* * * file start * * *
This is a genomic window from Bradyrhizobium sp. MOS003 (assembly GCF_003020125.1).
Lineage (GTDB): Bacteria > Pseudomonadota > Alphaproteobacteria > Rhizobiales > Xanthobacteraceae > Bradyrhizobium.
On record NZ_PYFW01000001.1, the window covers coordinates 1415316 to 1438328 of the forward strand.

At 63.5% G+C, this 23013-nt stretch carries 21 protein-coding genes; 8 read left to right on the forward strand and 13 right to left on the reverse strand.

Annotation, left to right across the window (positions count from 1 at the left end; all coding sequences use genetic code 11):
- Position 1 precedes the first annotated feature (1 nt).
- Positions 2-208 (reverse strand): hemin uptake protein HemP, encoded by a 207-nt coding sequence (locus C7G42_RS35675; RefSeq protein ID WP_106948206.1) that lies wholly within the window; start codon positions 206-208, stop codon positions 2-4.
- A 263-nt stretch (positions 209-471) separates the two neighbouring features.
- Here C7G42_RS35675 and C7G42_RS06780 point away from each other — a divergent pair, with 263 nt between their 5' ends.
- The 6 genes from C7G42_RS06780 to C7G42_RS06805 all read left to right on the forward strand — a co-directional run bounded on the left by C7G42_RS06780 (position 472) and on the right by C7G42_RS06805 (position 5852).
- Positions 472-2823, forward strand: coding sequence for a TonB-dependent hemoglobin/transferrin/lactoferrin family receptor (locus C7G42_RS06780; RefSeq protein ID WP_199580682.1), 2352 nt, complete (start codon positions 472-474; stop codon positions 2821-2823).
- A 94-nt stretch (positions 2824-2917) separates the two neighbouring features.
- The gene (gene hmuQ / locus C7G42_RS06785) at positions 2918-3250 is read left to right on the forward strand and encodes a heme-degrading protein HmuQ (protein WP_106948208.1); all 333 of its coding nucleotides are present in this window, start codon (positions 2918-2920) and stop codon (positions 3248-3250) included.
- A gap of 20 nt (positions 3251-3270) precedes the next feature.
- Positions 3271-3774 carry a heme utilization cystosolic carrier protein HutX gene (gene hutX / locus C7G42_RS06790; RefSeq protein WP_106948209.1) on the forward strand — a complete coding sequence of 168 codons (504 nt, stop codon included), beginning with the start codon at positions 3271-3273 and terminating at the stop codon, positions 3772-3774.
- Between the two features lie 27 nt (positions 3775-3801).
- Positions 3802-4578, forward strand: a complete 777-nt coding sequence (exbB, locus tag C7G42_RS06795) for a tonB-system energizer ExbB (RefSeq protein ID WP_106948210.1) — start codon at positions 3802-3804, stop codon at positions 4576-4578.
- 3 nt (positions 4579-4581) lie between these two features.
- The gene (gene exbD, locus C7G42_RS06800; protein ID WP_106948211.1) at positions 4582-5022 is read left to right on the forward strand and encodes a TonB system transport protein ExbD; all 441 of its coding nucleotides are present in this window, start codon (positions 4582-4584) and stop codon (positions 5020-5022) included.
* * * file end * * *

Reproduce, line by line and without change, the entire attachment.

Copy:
This is a genomic window from Bradyrhizobium sp. MOS003 (assembly GCF_003020125.1).
Lineage (GTDB): Bacteria > Pseudomonadota > Alphaproteobacteria > Rhizobiales > Xanthobacteraceae > Bradyrhizobium.
On record NZ_PYFW01000001.1, the window covers coordinates 1415316 to 1438328 of the forward strand.

At 63.5% G+C, this 23013-nt stretch carries 21 protein-coding genes; 8 read left to right on the forward strand and 13 right to left on the reverse strand.

Annotation, left to right across the window (positions count from 1 at the left end; all coding sequences use genetic code 11):
- Position 1 precedes the first annotated feature (1 nt).
- Positions 2-208 (reverse strand): hemin uptake protein HemP, encoded by a 207-nt coding sequence (locus C7G42_RS35675; RefSeq protein ID WP_106948206.1) that lies wholly within the window; start codon positions 206-208, stop codon positions 2-4.
- A 263-nt stretch (positions 209-471) separates the two neighbouring features.
- Here C7G42_RS35675 and C7G42_RS06780 point away from each other — a divergent pair, with 263 nt between their 5' ends.
- The 6 genes from C7G42_RS06780 to C7G42_RS06805 all read left to right on the forward strand — a co-directional run bounded on the left by C7G42_RS06780 (position 472) and on the right by C7G42_RS06805 (position 5852).
- Positions 472-2823, forward strand: coding sequence for a TonB-dependent hemoglobin/transferrin/lactoferrin family receptor (locus C7G42_RS06780; RefSeq protein ID WP_199580682.1), 2352 nt, complete (start codon positions 472-474; stop codon positions 2821-2823).
- A 94-nt stretch (positions 2824-2917) separates the two neighbouring features.
- The gene (gene hmuQ / locus C7G42_RS06785) at positions 2918-3250 is read left to right on the forward strand and encodes a heme-degrading protein HmuQ (protein WP_106948208.1); all 333 of its coding nucleotides are present in this window, start codon (positions 2918-2920) and stop codon (positions 3248-3250) included.
- A gap of 20 nt (positions 3251-3270) precedes the next feature.
- Positions 3271-3774 carry a heme utilization cystosolic carrier protein HutX gene (gene hutX / locus C7G42_RS06790; RefSeq protein WP_106948209.1) on the forward strand — a complete coding sequence of 168 codons (504 nt, stop codon included), beginning with the start codon at positions 3271-3273 and terminating at the stop codon, positions 3772-3774.
- Between the two features lie 27 nt (positions 3775-3801).
- Positions 3802-4578, forward strand: a complete 777-nt coding sequence (exbB, locus tag C7G42_RS06795) for a tonB-system energizer ExbB (RefSeq protein ID WP_106948210.1) — start codon at positions 3802-3804, stop codon at positions 4576-4578.
- 3 nt (positions 4579-4581) lie between these two features.
- The gene (gene exbD, locus C7G42_RS06800; protein ID WP_106948211.1) at positions 4582-5022 is read left to right on the forward strand and encodes a TonB system transport protein ExbD; all 441 of its coding nucleotides are present in this window, start codon (positions 4582-4584) and stop codon (positions 5020-5022) included.